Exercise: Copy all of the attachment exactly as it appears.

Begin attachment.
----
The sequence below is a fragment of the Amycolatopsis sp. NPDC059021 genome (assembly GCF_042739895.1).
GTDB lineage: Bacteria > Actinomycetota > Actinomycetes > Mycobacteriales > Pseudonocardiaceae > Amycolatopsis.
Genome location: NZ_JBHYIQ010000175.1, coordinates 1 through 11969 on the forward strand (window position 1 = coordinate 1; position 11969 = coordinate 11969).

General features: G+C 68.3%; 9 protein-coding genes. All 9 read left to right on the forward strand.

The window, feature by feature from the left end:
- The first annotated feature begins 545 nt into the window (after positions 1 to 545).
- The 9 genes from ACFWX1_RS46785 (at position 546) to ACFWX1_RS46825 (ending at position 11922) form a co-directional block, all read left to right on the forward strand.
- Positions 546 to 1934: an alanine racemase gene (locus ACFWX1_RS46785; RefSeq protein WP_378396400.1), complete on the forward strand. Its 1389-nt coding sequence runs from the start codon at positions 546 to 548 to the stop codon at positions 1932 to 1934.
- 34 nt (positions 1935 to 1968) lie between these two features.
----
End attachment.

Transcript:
The sequence below is a fragment of the Amycolatopsis sp. NPDC059021 genome (assembly GCF_042739895.1).
GTDB lineage: Bacteria > Actinomycetota > Actinomycetes > Mycobacteriales > Pseudonocardiaceae > Amycolatopsis.
Genome location: NZ_JBHYIQ010000175.1, coordinates 1 through 11969 on the forward strand (window position 1 = coordinate 1; position 11969 = coordinate 11969).

General features: G+C 68.3%; 9 protein-coding genes. All 9 read left to right on the forward strand.

The window, feature by feature from the left end:
- The first annotated feature begins 545 nt into the window (after positions 1 to 545).
- The 9 genes from ACFWX1_RS46785 (at position 546) to ACFWX1_RS46825 (ending at position 11922) form a co-directional block, all read left to right on the forward strand.
- Positions 546 to 1934: an alanine racemase gene (locus ACFWX1_RS46785; RefSeq protein WP_378396400.1), complete on the forward strand. Its 1389-nt coding sequence runs from the start codon at positions 546 to 548 to the stop codon at positions 1932 to 1934.
- 34 nt (positions 1935 to 1968) lie between these two features.